Children working in commercial agriculture: evidence from West and Central Africa

Thorsen, Dorte (2012) Children working in commercial agriculture: evidence from West and Central Africa. Discussion Paper. UNICEF WCAR, Dakar.

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Abstract

This paper focuses on children working in commercial agriculture, whether they do so as unpaid family labour or as paid workers, part-time or full-time. Two different perspectives inform research and policy-making on children’s work in cash crops. One has trafficking in persons and new forms of slavery at its core and the second focuses on children’s work on the family farm, the actual work carried out on cocoa farms by children of different ages, children’s labour migration and the importance of social networks, and children’s views on work in cash crops. The two perspectives represent counter arguments in the debate about children’s work in commercial agriculture: a debate that has helped to refine how we think about exploitation. This briefing paper aims to unpack the circumstances in which children work in commercial agriculture by paying attention to the work carried out by boys and girls, young children and older children, as well as to the aspirations that motivate children to engage in paid farm work or to help in cash crops on the family farm.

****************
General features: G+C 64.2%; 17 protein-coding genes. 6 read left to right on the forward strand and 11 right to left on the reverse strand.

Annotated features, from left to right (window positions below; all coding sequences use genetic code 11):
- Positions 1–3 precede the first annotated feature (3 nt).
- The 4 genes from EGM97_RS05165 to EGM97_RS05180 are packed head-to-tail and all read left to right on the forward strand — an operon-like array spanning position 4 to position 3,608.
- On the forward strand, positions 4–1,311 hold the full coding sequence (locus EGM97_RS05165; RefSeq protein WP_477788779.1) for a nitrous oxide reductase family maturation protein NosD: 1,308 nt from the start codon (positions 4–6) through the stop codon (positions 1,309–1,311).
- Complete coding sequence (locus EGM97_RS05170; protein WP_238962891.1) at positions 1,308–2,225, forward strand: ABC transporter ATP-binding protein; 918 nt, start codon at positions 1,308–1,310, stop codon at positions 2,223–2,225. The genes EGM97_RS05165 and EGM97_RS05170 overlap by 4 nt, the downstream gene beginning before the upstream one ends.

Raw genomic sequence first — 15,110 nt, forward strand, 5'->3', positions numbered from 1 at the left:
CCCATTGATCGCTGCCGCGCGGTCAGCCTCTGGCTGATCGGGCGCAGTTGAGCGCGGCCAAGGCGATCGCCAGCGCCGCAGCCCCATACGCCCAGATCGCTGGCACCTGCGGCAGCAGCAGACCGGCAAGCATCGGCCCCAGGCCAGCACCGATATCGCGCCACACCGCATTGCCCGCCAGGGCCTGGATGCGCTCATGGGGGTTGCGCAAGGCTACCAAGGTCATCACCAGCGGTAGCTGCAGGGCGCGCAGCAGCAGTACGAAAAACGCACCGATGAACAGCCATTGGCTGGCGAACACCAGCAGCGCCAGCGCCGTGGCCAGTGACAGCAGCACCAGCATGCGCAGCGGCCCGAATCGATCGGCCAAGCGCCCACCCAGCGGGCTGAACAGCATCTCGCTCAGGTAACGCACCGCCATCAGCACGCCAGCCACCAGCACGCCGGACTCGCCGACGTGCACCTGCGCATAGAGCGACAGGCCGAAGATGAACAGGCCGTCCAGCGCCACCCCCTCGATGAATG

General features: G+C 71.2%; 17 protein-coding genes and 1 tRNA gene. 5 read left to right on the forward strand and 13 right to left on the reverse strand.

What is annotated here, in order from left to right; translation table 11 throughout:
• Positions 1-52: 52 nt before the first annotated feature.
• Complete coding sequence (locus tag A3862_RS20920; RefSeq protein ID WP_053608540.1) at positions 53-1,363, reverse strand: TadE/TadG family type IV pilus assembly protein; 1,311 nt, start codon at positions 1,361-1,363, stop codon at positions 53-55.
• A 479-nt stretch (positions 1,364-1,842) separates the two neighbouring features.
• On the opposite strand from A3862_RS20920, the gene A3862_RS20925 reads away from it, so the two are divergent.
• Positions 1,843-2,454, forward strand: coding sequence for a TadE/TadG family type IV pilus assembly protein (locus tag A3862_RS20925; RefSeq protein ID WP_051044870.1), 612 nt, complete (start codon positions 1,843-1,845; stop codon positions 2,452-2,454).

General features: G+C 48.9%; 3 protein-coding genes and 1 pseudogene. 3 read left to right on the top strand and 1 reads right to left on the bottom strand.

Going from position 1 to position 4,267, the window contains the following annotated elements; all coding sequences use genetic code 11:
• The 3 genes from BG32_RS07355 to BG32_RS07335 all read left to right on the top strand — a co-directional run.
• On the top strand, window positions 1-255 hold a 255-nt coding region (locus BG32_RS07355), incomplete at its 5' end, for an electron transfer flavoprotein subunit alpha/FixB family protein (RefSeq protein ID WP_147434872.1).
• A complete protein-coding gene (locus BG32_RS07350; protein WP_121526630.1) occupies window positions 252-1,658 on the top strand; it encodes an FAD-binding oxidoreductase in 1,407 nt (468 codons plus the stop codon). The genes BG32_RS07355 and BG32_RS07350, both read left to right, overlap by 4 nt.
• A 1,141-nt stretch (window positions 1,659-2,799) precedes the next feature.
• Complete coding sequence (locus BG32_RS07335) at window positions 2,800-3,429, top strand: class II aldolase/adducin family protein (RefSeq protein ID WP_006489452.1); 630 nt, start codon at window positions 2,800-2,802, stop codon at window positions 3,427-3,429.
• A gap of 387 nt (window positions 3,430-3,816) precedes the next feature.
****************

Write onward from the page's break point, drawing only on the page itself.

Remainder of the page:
Item Type: Reports and working papers (Discussion Paper)
Keywords: West Africa, Centra Africa, development studies, education, child labour, child migration, child protection, cocoa
Schools and Departments: School of Global Studies > Anthropology
Subjects: G Geography. Anthropology. Recreation
H Social Sciences
Depositing User: Dorte Thorsen
Date Deposited: 06 Dec 2012 09:10
Last Modified: 06 Dec 2012 09:10
URI: http://sro.sussex.ac.uk/id/eprint/43309

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